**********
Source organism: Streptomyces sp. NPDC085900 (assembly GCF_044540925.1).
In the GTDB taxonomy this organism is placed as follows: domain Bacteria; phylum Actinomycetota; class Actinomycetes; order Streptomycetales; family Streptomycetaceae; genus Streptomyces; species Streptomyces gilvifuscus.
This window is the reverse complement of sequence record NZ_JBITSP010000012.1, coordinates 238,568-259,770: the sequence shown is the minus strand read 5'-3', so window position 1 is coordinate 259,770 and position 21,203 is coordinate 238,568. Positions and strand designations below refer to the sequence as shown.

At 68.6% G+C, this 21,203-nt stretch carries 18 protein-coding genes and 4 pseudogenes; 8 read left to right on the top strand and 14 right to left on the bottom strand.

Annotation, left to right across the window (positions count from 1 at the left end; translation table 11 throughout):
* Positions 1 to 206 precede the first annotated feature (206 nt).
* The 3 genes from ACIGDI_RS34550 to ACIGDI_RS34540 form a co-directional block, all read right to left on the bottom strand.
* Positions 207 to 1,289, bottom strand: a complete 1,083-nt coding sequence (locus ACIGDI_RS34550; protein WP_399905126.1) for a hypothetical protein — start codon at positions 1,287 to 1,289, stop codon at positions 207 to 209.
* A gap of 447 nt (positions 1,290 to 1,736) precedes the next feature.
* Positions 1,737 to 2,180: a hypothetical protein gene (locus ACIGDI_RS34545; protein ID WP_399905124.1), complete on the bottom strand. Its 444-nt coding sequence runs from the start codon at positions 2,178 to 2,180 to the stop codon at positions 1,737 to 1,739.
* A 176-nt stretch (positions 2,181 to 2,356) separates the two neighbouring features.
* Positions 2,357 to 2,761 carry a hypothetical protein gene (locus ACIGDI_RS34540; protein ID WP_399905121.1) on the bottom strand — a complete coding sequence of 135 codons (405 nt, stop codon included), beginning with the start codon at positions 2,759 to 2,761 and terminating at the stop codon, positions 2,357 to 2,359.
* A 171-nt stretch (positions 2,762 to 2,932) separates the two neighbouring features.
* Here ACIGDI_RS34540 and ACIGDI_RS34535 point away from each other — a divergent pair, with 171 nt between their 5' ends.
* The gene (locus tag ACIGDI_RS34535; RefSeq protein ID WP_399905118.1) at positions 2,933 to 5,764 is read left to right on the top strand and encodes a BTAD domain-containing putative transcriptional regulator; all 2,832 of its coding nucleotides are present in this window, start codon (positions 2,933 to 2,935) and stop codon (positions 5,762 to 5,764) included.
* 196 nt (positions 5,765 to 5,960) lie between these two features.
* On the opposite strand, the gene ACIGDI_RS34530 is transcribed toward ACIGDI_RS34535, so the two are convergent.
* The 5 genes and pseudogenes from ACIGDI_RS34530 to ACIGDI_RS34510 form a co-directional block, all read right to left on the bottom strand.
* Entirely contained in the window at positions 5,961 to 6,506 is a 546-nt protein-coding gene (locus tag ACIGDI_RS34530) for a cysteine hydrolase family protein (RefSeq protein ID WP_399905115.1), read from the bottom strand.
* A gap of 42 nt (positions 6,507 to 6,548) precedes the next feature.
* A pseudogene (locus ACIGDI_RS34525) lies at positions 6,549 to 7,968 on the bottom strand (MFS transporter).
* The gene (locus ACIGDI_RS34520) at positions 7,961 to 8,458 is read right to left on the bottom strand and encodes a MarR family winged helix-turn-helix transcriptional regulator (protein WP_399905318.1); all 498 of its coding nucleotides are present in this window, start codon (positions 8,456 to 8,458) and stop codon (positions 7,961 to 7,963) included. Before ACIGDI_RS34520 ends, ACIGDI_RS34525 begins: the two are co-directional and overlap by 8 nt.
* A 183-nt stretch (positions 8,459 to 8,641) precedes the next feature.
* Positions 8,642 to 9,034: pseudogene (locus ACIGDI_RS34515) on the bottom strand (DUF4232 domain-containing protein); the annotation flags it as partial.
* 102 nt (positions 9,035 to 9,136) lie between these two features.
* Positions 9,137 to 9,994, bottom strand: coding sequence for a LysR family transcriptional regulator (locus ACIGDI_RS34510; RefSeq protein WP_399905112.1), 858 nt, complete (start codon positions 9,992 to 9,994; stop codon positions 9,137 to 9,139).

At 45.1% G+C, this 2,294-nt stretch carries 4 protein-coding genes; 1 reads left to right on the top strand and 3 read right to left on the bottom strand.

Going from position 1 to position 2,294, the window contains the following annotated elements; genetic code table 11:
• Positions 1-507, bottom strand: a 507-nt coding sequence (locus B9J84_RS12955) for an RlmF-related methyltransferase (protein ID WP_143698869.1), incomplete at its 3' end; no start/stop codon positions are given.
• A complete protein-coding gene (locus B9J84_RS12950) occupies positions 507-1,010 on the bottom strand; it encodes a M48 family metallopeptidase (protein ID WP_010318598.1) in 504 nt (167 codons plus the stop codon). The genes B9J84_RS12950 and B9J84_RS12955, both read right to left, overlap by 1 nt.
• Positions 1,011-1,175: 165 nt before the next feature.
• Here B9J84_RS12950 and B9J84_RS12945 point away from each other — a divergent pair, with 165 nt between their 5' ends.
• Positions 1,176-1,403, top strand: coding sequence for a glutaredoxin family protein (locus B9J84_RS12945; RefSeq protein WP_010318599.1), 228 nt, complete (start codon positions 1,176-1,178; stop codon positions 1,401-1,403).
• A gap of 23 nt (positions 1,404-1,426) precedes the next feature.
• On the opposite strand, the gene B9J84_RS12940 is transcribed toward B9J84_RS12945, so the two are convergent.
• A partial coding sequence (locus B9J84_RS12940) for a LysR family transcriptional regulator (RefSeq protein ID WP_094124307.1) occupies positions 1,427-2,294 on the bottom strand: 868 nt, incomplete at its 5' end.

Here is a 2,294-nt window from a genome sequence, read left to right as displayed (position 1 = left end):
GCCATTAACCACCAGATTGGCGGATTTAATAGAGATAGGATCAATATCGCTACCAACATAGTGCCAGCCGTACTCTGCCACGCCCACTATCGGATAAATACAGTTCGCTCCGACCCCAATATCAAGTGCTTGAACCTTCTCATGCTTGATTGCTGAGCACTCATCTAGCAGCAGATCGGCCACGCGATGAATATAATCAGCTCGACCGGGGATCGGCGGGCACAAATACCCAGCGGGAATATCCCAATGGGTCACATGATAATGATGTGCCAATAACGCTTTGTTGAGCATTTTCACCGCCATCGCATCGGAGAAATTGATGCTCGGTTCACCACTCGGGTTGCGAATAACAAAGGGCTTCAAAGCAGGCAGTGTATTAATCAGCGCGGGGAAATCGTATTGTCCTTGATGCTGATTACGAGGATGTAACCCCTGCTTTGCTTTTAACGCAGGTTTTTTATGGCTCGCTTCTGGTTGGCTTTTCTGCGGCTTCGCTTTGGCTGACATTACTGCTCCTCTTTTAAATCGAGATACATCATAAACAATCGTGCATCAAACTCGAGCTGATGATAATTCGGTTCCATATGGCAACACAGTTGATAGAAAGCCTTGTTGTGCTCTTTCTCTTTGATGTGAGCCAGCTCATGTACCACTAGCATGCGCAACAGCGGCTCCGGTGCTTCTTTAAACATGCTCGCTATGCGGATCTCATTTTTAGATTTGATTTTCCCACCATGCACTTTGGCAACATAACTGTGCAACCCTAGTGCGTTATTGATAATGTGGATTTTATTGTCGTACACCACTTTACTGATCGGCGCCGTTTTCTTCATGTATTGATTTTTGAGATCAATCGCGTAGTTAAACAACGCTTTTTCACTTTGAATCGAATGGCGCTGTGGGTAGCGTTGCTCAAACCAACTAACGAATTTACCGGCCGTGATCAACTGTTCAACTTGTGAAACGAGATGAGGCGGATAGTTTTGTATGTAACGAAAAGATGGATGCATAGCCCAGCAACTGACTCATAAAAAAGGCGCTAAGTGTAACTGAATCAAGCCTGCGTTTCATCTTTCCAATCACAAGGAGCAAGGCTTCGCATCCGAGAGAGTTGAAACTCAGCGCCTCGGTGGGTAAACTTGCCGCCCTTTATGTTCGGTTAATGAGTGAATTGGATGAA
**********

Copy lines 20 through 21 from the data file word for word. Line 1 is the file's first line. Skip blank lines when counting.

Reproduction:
* A gap of 42 nt (positions 6,507 to 6,548) precedes the next feature.
* A pseudogene (locus ACIGDI_RS34525) lies at positions 6,549 to 7,968 on the bottom strand (MFS transporter).